Tesla Cybertruck aerodynamics simulation returns much worse drag coefficient than the Rivian R1T
Elon Musk promised a mid-2023 Cybertruck release during Tesla's quarterly results press conference the other day, as this year will be dedicated to ramping up production of its current electric vehicles which Tesla just can't make quickly enough to satisfy demand. The Cybertruck's controversial "edgy" stainless steel design hasn't dissuaded its fans from preordering for a revenue windfall that at one point surpassed the market cap of legacy carmakers like BMW before the electric pickup had even started shipping.
Said angular design has had the aerodynamics engineer from Numeric Systems, Aleix Lázaro Prat, wonder what would the drag coefficient (Cd) of the Cybertruck be and they went on to calculate it based on the publicly available geometry at the moment. The number that the software spat out was 0.39 drag coefficient, worse than the stellar 0.3 one that Rivian boasts about for its R1T electric pickup, yet likely better than the Cd of its other direct competitor, the Ford F-150 Lightning. According to Aleix Lázaro:
Contrary to what many people would think, the sharp edge of the roof does not produce a big detachment! It is true that the flow is not attached, but in fact the air follows down the slope quite seamlessly. The boundary layer does not substantially grow. This is quite remarkable and a big aerodynamic advantage compared to other pick-up trucks. Moreover, the diffuser makes a substantial effect in the center of the vehicle’s rear-end! It creates suction and reduces the wake...
On the other side, our results show clear turbulent structures created by the front edge which connects the bumper and the bonnet, the vertical edge right behind the front lights, the wheel arches’ “protectors”/surrounding edgy geometry, the rim styling and the geometry of the a-pillar and c-pillar. The generation of the turbulent structures is caused by the sharpness of these edges. These geometrical features increase the drag of the vehicle, which ultimately reduce the range the CYBERTRUCK. Furthermore, due to the sharp rear end, the flow instantly detaches and creates a considerably big low energy area (wake), mostly noticeable behind the top and side rear-end edges.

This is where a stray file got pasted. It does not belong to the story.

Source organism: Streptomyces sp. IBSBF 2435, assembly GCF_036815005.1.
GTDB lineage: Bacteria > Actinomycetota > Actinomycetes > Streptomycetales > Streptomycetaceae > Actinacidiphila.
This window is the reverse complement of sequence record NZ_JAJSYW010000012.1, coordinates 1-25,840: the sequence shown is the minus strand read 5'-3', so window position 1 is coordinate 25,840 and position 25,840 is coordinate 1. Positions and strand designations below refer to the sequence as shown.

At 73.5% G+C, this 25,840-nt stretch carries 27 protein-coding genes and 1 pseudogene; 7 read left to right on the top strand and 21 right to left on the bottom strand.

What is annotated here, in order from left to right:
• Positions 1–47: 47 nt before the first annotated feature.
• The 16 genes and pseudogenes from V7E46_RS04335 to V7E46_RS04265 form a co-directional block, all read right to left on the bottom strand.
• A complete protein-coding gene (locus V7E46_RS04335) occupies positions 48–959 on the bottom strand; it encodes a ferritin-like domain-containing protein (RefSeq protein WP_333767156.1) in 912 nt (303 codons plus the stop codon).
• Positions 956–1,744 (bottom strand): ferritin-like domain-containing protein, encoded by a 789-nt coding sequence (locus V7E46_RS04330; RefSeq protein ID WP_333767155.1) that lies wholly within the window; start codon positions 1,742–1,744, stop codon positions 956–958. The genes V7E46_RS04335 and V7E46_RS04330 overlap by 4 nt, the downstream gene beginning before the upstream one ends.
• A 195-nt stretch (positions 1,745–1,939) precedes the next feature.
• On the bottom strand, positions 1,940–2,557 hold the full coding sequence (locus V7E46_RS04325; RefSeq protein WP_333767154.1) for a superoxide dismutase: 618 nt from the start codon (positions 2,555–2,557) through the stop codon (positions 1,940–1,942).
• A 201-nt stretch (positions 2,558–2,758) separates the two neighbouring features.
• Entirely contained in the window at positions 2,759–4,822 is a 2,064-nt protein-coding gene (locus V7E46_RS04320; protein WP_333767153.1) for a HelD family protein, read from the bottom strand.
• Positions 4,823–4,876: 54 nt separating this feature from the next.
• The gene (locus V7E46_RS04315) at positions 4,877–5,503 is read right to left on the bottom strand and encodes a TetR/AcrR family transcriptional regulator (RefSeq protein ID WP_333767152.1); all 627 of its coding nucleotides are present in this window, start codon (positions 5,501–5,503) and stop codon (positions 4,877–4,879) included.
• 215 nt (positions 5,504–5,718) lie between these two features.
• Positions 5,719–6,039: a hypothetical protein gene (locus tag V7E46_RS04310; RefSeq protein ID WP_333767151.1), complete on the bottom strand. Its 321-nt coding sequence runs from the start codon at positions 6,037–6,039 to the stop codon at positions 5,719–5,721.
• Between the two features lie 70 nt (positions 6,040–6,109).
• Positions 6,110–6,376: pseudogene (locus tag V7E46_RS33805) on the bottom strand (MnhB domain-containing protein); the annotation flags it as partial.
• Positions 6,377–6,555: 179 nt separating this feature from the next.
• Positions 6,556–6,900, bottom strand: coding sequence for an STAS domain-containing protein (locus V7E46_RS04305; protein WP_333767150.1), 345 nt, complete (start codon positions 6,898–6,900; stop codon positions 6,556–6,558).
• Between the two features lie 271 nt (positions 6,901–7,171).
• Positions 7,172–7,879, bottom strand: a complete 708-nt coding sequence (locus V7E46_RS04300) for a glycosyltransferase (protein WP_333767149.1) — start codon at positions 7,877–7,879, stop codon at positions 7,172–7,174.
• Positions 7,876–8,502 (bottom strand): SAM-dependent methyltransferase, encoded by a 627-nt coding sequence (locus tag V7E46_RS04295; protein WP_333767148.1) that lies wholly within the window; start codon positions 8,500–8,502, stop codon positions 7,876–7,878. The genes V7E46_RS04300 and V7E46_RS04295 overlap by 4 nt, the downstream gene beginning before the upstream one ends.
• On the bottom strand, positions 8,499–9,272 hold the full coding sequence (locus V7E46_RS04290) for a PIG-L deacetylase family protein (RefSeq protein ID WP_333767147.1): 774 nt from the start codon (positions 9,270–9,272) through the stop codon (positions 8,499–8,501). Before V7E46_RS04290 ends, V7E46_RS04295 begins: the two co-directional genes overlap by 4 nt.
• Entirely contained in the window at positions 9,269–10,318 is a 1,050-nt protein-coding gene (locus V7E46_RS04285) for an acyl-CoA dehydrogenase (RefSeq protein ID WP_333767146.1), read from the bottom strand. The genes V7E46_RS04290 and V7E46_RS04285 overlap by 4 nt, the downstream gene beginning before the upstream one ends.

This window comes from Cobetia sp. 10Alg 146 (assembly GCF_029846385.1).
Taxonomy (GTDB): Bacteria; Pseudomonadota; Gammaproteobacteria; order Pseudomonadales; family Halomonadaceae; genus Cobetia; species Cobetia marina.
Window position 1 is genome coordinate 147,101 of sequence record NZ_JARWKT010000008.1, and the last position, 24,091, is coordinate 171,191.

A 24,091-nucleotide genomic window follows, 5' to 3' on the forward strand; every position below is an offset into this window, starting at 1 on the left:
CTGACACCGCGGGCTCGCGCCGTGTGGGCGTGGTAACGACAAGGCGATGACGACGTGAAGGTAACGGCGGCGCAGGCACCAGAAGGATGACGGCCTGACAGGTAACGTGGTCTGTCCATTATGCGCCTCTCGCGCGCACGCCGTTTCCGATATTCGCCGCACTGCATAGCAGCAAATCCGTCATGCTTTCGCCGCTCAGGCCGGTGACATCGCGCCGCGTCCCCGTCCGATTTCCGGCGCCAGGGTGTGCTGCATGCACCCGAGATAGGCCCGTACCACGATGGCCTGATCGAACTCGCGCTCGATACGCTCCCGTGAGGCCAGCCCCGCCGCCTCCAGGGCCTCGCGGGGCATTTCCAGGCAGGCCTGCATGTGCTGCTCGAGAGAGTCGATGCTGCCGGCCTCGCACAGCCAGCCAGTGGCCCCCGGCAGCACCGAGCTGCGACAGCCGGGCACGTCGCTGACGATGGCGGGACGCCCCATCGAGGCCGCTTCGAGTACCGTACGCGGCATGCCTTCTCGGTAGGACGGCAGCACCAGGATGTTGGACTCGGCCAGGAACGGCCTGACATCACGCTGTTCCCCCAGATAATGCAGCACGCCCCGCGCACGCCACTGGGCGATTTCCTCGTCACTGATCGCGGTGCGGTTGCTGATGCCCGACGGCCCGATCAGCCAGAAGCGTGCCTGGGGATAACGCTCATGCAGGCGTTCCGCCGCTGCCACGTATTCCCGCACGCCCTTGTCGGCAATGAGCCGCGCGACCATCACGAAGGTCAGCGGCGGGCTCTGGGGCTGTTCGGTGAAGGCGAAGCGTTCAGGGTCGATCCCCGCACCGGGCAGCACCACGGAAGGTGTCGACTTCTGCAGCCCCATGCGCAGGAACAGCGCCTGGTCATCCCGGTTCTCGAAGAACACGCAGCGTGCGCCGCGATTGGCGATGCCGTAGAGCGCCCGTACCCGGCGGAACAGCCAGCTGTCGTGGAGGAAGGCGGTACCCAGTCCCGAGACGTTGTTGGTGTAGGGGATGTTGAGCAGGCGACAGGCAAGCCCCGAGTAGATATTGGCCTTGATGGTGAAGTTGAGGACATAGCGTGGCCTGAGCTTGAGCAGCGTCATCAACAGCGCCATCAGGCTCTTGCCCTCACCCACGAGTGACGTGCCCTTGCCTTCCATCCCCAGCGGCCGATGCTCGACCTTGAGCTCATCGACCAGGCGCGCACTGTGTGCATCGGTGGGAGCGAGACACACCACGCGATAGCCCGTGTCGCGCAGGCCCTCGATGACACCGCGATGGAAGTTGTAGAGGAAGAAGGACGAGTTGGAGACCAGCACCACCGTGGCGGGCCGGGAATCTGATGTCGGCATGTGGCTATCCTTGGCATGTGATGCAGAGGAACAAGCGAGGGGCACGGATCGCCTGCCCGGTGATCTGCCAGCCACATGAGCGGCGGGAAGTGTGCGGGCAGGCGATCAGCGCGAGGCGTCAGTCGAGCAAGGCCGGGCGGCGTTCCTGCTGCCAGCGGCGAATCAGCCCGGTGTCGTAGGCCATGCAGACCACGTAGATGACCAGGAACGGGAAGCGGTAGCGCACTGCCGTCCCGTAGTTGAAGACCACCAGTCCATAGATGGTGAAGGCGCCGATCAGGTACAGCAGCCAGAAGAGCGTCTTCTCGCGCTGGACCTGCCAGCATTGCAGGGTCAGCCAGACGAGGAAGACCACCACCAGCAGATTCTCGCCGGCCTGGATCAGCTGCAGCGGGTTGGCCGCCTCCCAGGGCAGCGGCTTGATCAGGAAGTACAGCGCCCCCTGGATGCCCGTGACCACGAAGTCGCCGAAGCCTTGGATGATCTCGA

Mr. Prat offers the usual disclaimers that their calculations are based on the design available at the moment and does not account for future modifications of the Cybertruck that are likely to come about between now and the time the first preorders start getting delivered next summer.
All in all, while the Cybertruck's aerodynamics are twice worse than those of the Tesla Model S, making it lose battery range much faster at high speeds, its controversial design doesn't fare worse in that regard than the Cd of its direct competitors. With the exception of the excellent work of the Rivian team on the R1T truck which, however, offers more orthodox looks than Tesla's immediately recognizable Cybertruck.
Aleix Lázaro Prat, CFD Engineer, Numeric Systems GmbH (LinkedIn)